Cook County to require proof of COVID-19 vaccination at restaurants, fitness centers, bars
Cook County issued new rules effective Jan. 3 requiring people age 5 and older to show proof of vaccination against COVID-19 to enter county restaurants, fitness centers and bars, as well as entertainment and recreational venues serving food, to reduce spiraling cases.
"Earlier this year, we had hoped that we were on a path to finally put the pandemic behind us," Cook County Board President Toni Preckwinkle said Thursday.
"But unfortunately, with the dual threat presented by the delta and omicron variants, and with cases, hospitalizations and deaths rising to new heights across Cook County, we must once again reassess and realign our strategies with what the science is telling us," she said.
The policy comes on the heels of Chicago Mayor Lori Lightfoot instituting similar rules Tuesday.
On Thursday, the Illinois Department of Public Health reported 18,942 new COVID-19 cases. It's the highest daily count since the pandemic began.
Contributing to the latest virus surge is the omicron variant, which is extremely contagious and causing about 73% of new infections in the U.S.
Fitness centers include settings such as health clubs, yoga studios, group fitness classes, recreation centers and dance studios. Entertainment venues include movie theaters, concert venues, live theater and music spaces, sports arenas, bowling alleys and arcades.
Patrons in these facilities must remain masked and maintain social distancing when possible.
Exemptions are offered for houses of worship, grocery stores, office buildings, kindergarten through grade 12 schools and residential buildings.
Asked how long the rules would remain in place, Cook County Health Senior Medical Officer Rachel Rubin said, "We're looking at the metrics very carefully; we will evaluate the order on a weekly basis."
Currently, with the "huge rise in cases, we need to have these mitigations in place. Also our hospitals are being stretched very thin and we would need to see improvements in these metrics," Rubin noted. The concern is "how easily the omicron variant can spread among people, especially in crowded indoor settings."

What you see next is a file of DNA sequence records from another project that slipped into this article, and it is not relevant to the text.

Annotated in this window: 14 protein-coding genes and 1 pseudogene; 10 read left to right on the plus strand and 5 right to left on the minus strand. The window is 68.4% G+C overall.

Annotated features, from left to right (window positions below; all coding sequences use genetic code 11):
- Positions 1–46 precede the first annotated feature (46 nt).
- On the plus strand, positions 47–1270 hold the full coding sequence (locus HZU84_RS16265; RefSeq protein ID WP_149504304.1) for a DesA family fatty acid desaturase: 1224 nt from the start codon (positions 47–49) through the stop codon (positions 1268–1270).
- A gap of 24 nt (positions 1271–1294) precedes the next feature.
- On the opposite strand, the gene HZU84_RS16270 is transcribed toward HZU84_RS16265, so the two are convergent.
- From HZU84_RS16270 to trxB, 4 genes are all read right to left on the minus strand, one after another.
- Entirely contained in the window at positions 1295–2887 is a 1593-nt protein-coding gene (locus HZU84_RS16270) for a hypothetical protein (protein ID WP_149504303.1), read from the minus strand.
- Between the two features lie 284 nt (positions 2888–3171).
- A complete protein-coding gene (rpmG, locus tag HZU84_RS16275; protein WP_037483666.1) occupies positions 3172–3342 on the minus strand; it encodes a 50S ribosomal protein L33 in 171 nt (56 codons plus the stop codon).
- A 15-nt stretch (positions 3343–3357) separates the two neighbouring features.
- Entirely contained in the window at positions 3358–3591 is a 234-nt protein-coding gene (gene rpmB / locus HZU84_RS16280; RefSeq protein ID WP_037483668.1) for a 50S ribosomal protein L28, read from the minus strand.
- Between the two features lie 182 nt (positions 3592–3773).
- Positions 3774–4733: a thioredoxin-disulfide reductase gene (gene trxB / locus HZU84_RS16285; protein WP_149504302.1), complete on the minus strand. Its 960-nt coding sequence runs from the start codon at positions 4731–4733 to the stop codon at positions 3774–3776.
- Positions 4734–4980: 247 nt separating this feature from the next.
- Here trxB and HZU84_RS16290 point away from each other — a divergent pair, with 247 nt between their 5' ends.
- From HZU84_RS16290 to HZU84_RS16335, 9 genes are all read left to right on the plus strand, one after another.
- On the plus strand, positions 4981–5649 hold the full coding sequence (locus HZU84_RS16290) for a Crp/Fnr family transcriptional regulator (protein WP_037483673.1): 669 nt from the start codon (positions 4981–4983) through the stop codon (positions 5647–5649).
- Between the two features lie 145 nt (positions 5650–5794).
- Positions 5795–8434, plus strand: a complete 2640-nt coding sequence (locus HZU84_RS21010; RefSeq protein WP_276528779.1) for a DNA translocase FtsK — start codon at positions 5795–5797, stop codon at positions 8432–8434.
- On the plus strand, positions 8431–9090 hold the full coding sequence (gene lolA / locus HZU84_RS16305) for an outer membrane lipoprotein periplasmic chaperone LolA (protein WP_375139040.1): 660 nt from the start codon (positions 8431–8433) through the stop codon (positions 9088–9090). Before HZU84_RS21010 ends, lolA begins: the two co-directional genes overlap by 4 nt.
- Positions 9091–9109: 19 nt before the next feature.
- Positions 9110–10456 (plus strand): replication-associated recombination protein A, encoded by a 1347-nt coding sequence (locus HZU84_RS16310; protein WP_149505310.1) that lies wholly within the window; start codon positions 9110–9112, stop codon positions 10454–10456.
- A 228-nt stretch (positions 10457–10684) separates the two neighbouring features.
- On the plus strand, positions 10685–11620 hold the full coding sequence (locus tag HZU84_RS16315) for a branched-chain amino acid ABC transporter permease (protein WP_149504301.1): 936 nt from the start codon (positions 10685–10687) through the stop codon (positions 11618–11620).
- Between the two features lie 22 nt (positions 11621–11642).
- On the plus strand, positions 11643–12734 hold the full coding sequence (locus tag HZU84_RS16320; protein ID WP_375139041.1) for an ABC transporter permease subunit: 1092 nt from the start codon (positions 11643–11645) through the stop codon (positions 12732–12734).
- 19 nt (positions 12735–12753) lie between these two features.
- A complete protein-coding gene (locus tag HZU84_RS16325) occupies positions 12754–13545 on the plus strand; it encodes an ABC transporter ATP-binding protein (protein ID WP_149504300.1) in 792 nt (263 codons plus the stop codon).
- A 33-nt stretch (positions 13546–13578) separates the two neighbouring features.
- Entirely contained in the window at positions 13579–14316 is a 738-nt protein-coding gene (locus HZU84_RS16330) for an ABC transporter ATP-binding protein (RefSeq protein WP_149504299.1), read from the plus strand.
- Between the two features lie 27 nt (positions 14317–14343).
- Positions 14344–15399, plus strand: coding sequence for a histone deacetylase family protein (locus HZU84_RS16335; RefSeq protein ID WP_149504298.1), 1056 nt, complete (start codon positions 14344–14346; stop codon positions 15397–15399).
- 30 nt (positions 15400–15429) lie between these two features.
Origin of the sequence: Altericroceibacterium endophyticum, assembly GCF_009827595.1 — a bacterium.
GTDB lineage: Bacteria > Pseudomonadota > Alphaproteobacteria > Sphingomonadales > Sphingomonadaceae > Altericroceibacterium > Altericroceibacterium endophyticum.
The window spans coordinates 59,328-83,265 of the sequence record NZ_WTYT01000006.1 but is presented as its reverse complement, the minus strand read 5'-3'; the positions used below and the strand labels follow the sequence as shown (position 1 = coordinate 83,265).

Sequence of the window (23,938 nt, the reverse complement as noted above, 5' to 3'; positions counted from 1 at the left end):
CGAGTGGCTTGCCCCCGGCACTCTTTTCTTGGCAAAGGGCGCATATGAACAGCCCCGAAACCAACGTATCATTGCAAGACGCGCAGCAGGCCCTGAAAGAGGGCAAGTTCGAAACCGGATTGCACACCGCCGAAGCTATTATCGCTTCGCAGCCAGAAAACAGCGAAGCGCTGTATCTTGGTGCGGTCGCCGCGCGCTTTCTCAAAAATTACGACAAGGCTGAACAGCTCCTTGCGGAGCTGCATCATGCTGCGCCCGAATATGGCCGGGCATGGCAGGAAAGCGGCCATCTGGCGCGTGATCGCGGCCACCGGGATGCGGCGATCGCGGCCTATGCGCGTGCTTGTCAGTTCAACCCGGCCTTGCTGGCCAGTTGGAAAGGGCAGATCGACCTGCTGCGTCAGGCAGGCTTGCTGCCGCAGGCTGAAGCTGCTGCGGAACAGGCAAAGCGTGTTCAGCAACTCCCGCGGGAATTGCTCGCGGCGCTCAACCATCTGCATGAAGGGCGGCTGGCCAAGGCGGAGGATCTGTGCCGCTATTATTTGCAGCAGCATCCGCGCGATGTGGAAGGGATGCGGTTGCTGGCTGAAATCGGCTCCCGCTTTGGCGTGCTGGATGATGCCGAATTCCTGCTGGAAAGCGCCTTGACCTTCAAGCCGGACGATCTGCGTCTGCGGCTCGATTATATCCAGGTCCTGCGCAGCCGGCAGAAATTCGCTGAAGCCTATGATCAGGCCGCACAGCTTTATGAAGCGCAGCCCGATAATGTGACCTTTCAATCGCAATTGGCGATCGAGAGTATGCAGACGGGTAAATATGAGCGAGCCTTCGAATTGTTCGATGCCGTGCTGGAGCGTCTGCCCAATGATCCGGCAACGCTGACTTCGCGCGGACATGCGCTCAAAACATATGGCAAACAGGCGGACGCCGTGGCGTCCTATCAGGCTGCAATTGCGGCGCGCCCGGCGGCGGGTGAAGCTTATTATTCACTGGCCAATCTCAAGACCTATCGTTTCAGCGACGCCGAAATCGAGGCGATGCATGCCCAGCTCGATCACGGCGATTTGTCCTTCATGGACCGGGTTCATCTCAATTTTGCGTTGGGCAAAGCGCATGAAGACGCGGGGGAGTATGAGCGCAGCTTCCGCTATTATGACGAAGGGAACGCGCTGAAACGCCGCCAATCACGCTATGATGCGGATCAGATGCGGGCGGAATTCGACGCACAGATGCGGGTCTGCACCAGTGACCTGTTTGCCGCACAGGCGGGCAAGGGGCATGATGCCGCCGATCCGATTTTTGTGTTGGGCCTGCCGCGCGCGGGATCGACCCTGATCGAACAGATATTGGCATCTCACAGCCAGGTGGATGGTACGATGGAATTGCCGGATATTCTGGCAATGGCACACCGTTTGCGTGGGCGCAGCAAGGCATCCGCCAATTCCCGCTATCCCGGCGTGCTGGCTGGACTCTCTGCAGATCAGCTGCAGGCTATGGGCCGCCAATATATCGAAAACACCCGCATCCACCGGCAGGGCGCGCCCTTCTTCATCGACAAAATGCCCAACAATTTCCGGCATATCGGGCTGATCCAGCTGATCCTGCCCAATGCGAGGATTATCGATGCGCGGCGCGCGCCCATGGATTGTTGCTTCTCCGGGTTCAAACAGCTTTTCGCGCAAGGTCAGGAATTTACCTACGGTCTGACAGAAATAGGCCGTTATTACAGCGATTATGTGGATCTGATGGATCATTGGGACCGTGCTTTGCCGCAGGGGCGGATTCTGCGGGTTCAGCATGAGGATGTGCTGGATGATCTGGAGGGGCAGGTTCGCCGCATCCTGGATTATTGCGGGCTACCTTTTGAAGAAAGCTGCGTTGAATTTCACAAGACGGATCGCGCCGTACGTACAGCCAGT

"At the moment," Preckwinkle said, "what we see is omicron overwhelming us."
Types of acceptable identification will include official vaccination cards or records, or a digital or physical photo of such a card or record, or an app providing documentation.
"We're asking our business people to help us keep people safe and help keep our businesses open," Preckwinkle said. "And that means checking identification, checking vaccination status."
To enforce the requirements, county health department inspectors who typically visit restaurants and pools will be enlisted to investigate complaints. Typically, the county or local authorities will work with business owners to help resolve issues.
Establishments with repeated complaints may be referred to the Cook County state's attorney's office, Rubin said.
Republican State Rep. Tom Morrison of Palatine called the move government overreach and said the county should focus on reducing violent crime instead.
"I have said this since the beginning of the pandemic, and I'll say it again: Endless COVID-19 mandates are an egregious overreach of executive power and circumvent our constitutional processes," Morrison said in a statement.
Referring to the spring 2020 stay-at-home pandemic order, Preckwinkle said, "Frankly, I don't think any one of us want to be at that point again. The health care professionals have made it clear we are in the midst of a crisis and everyone has to row."
Customers spending less than 10 minutes at a business -- for example, ordering coffee and leaving -- will not have to show proof of vaccination.